IN MY LITTLE TOWN

While perusing Facebook last night I came across a page devoted to the photographic history of my town. Some of the things were way before my time, but there were a lot of memories. Here is the opening of a website about our town:

Knowing the history of the city lets you know its character, and the character of the people that make it up. The history of Rockford, Illinois is quite interesting. This mid-sized city in northern Illinois turned 150 years old in 2002. The city was founded in 1834 and called the “Village of Midway” initially. This is because it was located at the midway point between Chicago and Galena. This name stuck around until 1837 when it was officially changed to Rockford because of its location on the Rock River. This name was chosen because of the good “ford” on the Rock River. A ford is a naturally occurring low water area in a river, allowing people to walk or drive across without a bridge.

Rockford is located 70 miles northwest of Chicago, just south of the Wisconsin state line. It was at one time the machine tool capitol of the country. Camp Grant was an Army training facility located at the Rockford Airport, which was renamed the Rockford-O’Hare airport after UPS built a huge distribution center there. When the Concorde first flew, it landed here because O’Hare didn’t have a long enough runway for it to land.

As with most towns,the downtown was the heart of the city. There were 5 movie theaters, businesses and recreational facilities, like a bowling alley/pool hall and a roller skating rink where the family could go. We have a landmark movie theater named the Coronado, which I’ll post about at another time, given I don’t want to use up a lot of space.

We are not without our celebrities, like Perry Mason co-star Barbara Hale, Olympic skaterJanet Lynn, the Rockford Peaches baseball team, and our hometown heroes, Cheap Trick. I thought maybe somebody would enjoy something that wasn’t a political rant. You can get those anywhere. Bear with me, I’ll try to do some regular stuff after my Thursday breakfast meeting with my kin.

THESE ARE THE ROCKFORD PEACHES AT BEYER STADIUM,IN 1950. WE PLAYED OUR HIGH SCHOOL FOOTBALL GAMES ON THAT FIELD UNTIL THE CITY BUILT A STADIUM ON OUR SIDE OF TOWN IN THE LATE 70’S.
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THIS BRICK ARCHWAY WHERE THE TURNSTYLE WAS IS ALL THAT’S LEFT OF THE OLD STADIUM
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THIS IS WHERE I HAD MY FIRST HOURLY-PAYING JOB IN 1965. HAMBURGERS WERE 12 CENTS, CHEESEBURGERS 15, AND HAND-CUT FRENCH FRIES AND MILKSHAKES .20. STANDING OVER A FLAT IRON GRILL IN THE DEAD OF SUMMER WAS NO FUN, BUT IT DIDN’T KILL ME, SO IT MUST HAVE MADE ME STRONGER.
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THEY WERE CALLED ROOT BEER STANDS BACK THEN. THIS ONE WAS BUILT NEAR HARLEM HIGH SCHOOL, HOME OF THE HARLEM HUSKIES. MY WIFE IS A HARLEM ALUM. SHE SAID SHE SPENT MANY A MUGGY SUMMER NIGHT HANGING OUT HERE, QUAFFING ROOT BEERS, FRIES AND GOSSIPING WITH HER GIRLFRIENDS. WE KNEW HOW TO HAVE FUN>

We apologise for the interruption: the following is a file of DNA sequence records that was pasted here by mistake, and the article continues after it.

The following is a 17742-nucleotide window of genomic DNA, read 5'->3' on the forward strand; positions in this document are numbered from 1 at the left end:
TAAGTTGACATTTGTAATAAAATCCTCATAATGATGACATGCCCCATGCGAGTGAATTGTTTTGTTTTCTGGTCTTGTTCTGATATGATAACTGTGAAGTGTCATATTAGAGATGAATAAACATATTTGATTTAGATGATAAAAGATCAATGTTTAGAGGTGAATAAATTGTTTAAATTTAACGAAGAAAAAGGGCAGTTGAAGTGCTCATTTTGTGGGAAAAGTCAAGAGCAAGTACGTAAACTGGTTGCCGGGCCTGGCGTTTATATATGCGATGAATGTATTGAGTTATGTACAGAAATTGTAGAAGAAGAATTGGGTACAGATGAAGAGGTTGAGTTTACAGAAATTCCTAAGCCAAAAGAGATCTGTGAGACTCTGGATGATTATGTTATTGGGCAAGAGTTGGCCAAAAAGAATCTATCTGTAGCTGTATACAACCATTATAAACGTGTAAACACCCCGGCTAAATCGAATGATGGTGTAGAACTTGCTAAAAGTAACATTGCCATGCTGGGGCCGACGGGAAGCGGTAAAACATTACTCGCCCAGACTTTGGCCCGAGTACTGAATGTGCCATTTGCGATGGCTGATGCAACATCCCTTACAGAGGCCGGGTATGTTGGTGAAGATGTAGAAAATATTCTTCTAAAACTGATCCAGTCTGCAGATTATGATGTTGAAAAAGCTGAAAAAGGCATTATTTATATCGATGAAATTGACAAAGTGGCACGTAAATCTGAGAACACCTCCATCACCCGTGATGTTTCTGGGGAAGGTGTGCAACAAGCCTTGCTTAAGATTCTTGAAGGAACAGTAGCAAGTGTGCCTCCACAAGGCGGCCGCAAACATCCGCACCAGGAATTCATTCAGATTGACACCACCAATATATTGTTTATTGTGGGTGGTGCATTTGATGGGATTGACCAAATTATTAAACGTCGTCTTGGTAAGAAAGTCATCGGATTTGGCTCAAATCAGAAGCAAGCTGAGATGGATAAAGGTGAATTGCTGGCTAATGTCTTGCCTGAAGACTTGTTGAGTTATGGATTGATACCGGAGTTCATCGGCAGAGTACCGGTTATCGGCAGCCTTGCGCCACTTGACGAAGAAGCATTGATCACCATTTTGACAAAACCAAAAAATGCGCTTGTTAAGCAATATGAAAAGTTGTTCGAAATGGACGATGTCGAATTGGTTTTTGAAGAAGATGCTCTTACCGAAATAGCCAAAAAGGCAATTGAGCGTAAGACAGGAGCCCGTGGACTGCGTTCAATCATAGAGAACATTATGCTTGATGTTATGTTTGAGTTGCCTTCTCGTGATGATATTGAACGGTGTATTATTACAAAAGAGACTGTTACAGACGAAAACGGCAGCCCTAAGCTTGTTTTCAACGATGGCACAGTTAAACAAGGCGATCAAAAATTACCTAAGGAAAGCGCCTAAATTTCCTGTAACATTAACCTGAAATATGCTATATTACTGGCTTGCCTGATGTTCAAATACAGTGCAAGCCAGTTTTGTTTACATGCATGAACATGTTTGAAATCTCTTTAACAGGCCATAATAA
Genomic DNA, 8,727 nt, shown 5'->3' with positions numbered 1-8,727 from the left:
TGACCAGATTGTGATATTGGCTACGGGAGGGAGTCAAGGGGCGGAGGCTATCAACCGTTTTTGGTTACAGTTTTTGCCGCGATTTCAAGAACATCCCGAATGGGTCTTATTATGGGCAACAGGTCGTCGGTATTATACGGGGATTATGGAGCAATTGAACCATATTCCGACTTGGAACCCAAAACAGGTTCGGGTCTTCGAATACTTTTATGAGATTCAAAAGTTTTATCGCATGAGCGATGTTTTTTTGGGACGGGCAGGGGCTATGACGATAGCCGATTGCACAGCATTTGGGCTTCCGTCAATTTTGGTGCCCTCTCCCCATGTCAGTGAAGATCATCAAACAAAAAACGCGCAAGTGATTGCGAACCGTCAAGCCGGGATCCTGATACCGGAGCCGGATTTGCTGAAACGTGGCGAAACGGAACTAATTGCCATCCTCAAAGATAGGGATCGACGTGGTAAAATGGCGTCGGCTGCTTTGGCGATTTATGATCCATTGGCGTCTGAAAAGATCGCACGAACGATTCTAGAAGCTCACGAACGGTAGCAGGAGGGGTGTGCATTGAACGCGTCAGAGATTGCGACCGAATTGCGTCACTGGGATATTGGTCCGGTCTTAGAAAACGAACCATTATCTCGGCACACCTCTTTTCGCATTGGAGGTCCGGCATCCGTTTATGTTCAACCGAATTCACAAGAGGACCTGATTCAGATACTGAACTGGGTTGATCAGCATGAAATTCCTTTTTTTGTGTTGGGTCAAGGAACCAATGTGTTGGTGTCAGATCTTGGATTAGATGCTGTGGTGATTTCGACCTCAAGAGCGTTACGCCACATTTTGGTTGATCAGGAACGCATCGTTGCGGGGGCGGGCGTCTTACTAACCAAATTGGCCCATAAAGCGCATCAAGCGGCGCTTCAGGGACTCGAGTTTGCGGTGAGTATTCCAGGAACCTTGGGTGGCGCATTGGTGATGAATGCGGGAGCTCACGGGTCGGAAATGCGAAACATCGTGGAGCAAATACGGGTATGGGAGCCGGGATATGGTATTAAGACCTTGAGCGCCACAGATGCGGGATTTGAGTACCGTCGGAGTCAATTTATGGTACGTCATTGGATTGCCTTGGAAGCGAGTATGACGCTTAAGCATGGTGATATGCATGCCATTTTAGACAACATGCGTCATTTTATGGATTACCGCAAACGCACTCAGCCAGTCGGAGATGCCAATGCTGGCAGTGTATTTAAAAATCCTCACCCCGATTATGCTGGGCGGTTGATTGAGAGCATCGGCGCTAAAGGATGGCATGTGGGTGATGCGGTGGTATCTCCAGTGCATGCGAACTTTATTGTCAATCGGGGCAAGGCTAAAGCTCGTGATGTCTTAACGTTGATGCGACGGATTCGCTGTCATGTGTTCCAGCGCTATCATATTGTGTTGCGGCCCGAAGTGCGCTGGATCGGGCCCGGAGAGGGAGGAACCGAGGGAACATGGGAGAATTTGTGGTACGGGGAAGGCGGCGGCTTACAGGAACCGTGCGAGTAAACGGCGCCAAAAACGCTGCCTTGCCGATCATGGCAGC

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THIS WAS THE DRIVE-IN THEATER ON THE WEST EDGE OF TOWN. IT WAS WHERE WE ALWAYS WENT. WE POPPED CORN AT HOME, TOOK SODA IN A COOLER, AND DRESSED IN OUR PAJAMAS BECAUSE HALFWAY THROUGH THE FIRST FEATURE WE WERE ZONKED OUT IN THE BACK OF THE STATION WAGON. I EVEN HAD MY FIRST CAR DATE HERE. IT STOOD UNTIL THE 80’S WHEN A BAD WINDSTORM BLEW DOWN THE SCREEN. IT WAS NEVER REBUILT. IT NOW HAS SELF-STORAGE UNITS ON THE GROUNDS.
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THIS HAD TO BE ABOUT 1974-75. DW WENT TO SCHOOL WITH THE DRUMMER,BUN E. CARLOS (BRAD CARLSON) AND RICK NEILSEN’S DAD RALPH OWNED THE BIGGEST MUSIC STORE IN TOWN. BY THE TIME HE FINISHED HIGH SCHOOL, RICK COULD PLAY MORE THAN 20 INSTRUMENTS AND WAS ALREADY DESIGNING HIS OWN GUITARS, AS HE STILL DOES. I HAD A MUSIC THEORY CLASS WITH HIM AT OUR COMMUNITY COLLEGE. I WORKED MY BUTT OFF FOR A ‘C.’ HE SHOWED UP FOR ABOUT TWO CLASSES AND ACED IT. GO FIGURE. CAN YOU IMAGINE SEEING ALL THESE BANDS FOR TWELVE BUCKS?
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THESE WERE SOLDIERS TRAINING FOR WAR AT CAMP GRANT
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THERE WAS AN AMUSEMENT PARK CALLED KIDDIELAND. EVERY TIME A KID WENT BY IT THE WHINING WOULD START. I THINK WE WENT TWICE OUR WHOLE ADOLESCENT LIVES. IT HAD A TRAIN, A ROLLER COASTER CALLED ‘THE LITTLE DIPPER’, A PONY RING AND BOATS THAT WENT AROUND IN A RING OF WATER. IT WAS MAGICAL.
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EVERY CHANCE I GOT I HEADED FOR THE RECORD STORE TO BUY THE LATEST 45s FOR 1.49. IN THE PICTURE YOU CAN SEE THE PALACE SHOE REPAIR. OUR FIRST DRUMMER WAS THE NEPHEW OF THE OWNER. HE WORKED SATURDAYS SHINING SHOES. THE GUITAR PLAYER,BASS PLAYER AND I WOULD GO IN AND MAKE HIM SHINE OUR SHOES FOR FIFTY CENTS. HE GOT EVEN BY STOPPING PLAYING IN THE MIDDLE OF A SONG. IT WAS WORTH IT.
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I WAS THERE! JULY 27TH,1980. JUST ME AND ABOUT30,000 OTHER PEOPLE AT THE ROCKFORD SPEEDWAY. THIS WAS BEFORE ANN WILSON BLEW UP TO 200 POUNDS. IT WAS ONE OF THE BEST CONCERTS I EVER SAW
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